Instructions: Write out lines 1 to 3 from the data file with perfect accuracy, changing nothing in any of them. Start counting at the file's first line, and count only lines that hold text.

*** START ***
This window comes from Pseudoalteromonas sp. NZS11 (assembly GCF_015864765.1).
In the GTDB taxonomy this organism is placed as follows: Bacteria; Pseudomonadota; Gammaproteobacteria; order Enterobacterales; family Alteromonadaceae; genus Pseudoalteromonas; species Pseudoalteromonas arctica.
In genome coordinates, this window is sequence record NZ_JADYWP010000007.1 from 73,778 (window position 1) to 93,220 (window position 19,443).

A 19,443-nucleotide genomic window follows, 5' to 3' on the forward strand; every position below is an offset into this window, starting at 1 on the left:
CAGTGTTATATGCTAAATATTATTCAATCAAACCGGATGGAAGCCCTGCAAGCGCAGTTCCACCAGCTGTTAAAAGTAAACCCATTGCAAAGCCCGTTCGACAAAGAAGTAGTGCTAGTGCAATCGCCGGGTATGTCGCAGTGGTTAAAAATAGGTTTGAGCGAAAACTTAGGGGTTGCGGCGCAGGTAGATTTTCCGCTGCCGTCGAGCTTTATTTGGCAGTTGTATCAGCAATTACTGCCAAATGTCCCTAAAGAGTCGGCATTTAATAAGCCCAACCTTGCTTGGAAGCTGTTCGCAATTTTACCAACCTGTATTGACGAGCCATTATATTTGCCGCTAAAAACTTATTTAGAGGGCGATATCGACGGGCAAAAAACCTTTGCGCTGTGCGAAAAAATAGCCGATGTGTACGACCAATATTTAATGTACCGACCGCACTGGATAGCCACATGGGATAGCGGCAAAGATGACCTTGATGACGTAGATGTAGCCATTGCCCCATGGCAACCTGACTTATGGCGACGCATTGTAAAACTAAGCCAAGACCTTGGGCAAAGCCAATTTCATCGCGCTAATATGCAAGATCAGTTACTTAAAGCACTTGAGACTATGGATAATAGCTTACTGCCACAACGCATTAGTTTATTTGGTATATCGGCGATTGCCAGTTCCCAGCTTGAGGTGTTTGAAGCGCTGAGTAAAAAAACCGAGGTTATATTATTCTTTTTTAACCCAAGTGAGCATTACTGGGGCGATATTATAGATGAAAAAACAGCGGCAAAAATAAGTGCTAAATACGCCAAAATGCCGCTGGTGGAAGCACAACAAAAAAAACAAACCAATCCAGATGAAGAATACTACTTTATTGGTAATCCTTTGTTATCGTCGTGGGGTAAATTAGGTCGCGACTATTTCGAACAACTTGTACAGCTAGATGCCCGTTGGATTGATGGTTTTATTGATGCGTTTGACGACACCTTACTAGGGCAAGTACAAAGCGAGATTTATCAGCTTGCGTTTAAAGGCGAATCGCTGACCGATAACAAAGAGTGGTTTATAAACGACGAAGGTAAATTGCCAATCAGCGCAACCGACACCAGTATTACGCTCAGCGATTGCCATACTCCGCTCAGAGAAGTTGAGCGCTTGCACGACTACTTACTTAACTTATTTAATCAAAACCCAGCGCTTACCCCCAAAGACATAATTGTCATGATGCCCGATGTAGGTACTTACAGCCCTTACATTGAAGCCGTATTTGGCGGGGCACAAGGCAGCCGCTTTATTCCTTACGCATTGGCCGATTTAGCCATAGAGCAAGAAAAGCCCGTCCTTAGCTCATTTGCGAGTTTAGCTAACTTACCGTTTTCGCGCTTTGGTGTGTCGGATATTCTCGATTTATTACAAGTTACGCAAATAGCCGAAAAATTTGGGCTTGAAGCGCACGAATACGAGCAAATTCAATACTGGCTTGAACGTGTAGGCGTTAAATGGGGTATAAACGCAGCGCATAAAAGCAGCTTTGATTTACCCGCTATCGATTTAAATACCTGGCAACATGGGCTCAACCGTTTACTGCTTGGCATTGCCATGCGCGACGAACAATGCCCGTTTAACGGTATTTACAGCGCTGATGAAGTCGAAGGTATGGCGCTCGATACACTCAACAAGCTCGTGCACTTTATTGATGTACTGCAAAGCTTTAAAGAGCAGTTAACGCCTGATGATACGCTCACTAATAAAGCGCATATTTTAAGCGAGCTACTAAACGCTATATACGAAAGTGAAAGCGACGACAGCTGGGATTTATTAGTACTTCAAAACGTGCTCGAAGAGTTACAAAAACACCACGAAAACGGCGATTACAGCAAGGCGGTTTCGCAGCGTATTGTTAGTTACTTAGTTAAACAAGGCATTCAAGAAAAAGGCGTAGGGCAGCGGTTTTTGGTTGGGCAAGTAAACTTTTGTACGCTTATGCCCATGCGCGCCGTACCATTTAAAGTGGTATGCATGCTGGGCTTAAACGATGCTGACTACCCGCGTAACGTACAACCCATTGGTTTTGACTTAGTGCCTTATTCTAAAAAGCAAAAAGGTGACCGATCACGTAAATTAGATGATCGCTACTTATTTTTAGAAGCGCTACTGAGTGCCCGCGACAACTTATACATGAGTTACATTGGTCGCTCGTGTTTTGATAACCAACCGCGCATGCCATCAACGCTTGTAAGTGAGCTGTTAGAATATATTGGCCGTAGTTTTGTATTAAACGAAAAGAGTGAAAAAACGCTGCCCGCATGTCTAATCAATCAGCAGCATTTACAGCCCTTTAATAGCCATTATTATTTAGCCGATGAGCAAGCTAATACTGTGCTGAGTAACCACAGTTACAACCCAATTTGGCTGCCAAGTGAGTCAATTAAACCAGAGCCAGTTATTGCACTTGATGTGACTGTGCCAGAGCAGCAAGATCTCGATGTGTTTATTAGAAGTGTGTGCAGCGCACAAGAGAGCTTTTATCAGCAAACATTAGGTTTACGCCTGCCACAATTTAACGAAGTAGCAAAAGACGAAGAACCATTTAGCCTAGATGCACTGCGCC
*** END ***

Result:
This window comes from Pseudoalteromonas sp. NZS11 (assembly GCF_015864765.1).
In the GTDB taxonomy this organism is placed as follows: Bacteria; Pseudomonadota; Gammaproteobacteria; order Enterobacterales; family Alteromonadaceae; genus Pseudoalteromonas; species Pseudoalteromonas arctica.
In genome coordinates, this window is sequence record NZ_JADYWP010000007.1 from 73,778 (window position 1) to 93,220 (window position 19,443).